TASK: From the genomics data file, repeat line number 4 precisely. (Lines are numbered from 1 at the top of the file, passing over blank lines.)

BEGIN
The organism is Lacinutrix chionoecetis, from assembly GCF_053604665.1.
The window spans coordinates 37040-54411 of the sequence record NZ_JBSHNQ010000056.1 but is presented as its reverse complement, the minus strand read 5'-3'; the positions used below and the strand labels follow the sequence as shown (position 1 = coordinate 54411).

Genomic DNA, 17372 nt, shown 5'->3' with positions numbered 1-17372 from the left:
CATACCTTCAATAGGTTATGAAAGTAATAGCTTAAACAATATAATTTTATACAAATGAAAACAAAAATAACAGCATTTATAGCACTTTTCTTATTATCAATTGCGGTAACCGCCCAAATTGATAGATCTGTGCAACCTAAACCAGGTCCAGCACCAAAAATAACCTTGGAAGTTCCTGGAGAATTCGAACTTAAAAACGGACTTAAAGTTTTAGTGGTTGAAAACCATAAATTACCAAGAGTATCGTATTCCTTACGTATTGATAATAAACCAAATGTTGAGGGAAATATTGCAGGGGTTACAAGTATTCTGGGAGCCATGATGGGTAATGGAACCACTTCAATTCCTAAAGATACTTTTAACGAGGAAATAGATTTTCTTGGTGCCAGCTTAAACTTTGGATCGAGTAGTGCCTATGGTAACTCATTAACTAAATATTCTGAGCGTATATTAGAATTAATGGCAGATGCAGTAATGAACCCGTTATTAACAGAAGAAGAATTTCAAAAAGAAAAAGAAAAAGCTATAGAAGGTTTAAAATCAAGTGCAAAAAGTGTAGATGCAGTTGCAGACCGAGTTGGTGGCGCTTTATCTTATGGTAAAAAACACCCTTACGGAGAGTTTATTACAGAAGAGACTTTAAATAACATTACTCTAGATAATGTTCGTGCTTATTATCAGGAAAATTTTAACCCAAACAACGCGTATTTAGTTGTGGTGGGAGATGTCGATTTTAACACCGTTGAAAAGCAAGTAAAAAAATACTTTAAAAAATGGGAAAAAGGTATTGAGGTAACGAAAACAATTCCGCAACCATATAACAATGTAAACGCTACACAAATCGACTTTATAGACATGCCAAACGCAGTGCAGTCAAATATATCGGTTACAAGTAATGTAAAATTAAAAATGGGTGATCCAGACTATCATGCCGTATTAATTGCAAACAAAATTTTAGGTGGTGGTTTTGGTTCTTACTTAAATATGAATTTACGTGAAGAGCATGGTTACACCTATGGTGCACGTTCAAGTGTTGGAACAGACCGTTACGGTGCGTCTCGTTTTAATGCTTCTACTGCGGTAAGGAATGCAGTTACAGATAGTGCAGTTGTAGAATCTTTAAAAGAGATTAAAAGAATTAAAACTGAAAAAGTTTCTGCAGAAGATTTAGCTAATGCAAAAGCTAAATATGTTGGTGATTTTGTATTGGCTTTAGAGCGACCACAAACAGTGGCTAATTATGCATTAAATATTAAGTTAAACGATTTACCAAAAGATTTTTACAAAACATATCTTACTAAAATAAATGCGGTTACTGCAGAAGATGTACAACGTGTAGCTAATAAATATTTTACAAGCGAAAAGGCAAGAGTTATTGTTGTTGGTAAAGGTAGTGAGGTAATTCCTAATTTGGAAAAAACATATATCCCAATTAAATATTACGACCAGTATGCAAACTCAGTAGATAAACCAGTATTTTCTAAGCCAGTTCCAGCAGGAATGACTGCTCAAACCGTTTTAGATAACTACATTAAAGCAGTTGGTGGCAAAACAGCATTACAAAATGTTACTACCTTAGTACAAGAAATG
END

CATACCTTCAATAGGTTATGAAAGTAATAGCTTAAACAATATAATTTTATACAAATGAAAACAAAAATAACAGCATTTATAGCACTTTTCTTATTATCAATTGCGGTAACCGCCCAAATTGATAGATCTGTGCAACCTAAACCAGGTCCAGCACCAAAAATAACCTTGGAAGTTCCTGGAGAATTCGAACTTAAAAACGGACTTAAAGTTTTAGTGGTTGAAAACCATAAATTACCAAGAGTATCGTATTCCTTACGTATTGATAATAAACCAAATGTTGAGGGAAATATTGCAGGGGTTACAAGTATTCTGGGAGCCATGATGGGTAATGGAACCACTTCAATTCCTAAAGATACTTTTAACGAGGAAATAGATTTTCTTGGTGCCAGCTTAAACTTTGGATCGAGTAGTGCCTATGGTAACTCATTAACTAAATATTCTGAGCGTATATTAGAATTAATGGCAGATGCAGTAATGAACCCGTTATTAACAGAAGAAGAATTTCAAAAAGAAAAAGAAAAAGCTATAGAAGGTTTAAAATCAAGTGCAAAAAGTGTAGATGCAGTTGCAGACCGAGTTGGTGGCGCTTTATCTTATGGTAAAAAACACCCTTACGGAGAGTTTATTACAGAAGAGACTTTAAATAACATTACTCTAGATAATGTTCGTGCTTATTATCAGGAAAATTTTAACCCAAACAACGCGTATTTAGTTGTGGTGGGAGATGTCGATTTTAACACCGTTGAAAAGCAAGTAAAAAAATACTTTAAAAAATGGGAAAAAGGTATTGAGGTAACGAAAACAATTCCGCAACCATATAACAATGTAAACGCTACACAAATCGACTTTATAGACATGCCAAACGCAGTGCAGTCAAATATATCGGTTACAAGTAATGTAAAATTAAAAATGGGTGATCCAGACTATCATGCCGTATTAATTGCAAACAAAATTTTAGGTGGTGGTTTTGGTTCTTACTTAAATATGAATTTACGTGAAGAGCATGGTTACACCTATGGTGCACGTTCAAGTGTTGGAACAGACCGTTACGGTGCGTCTCGTTTTAATGCTTCTACTGCGGTAAGGAATGCAGTTACAGATAGTGCAGTTGTAGAATCTTTAAAAGAGATTAAAAGAATTAAAACTGAAAAAGTTTCTGCAGAAGATTTAGCTAATGCAAAAGCTAAATATGTTGGTGATTTTGTATTGGCTTTAGAGCGACCACAAACAGTGGCTAATTATGCATTAAATATTAAGTTAAACGATTTACCAAAAGATTTTTACAAAACATATCTTACTAAAATAAATGCGGTTACTGCAGAAGATGTACAACGTGTAGCTAATAAATATTTTACAAGCGAAAAGGCAAGAGTTATTGTTGTTGGTAAAGGTAGTGAGGTAATTCCTAATTTGGAAAAAACATATATCCCAATTAAATATTACGACCAGTATGCAAACTCAGTAGATAAACCAGTATTTTCTAAGCCAGTTCCAGCAGGAATGACTGCTCAAACCGTTTTAGATAACTACATTAAAGCAGTTGGTGGCAAAACAGCATTACAAAATGTTACTACCTTAGTACAAGAAATG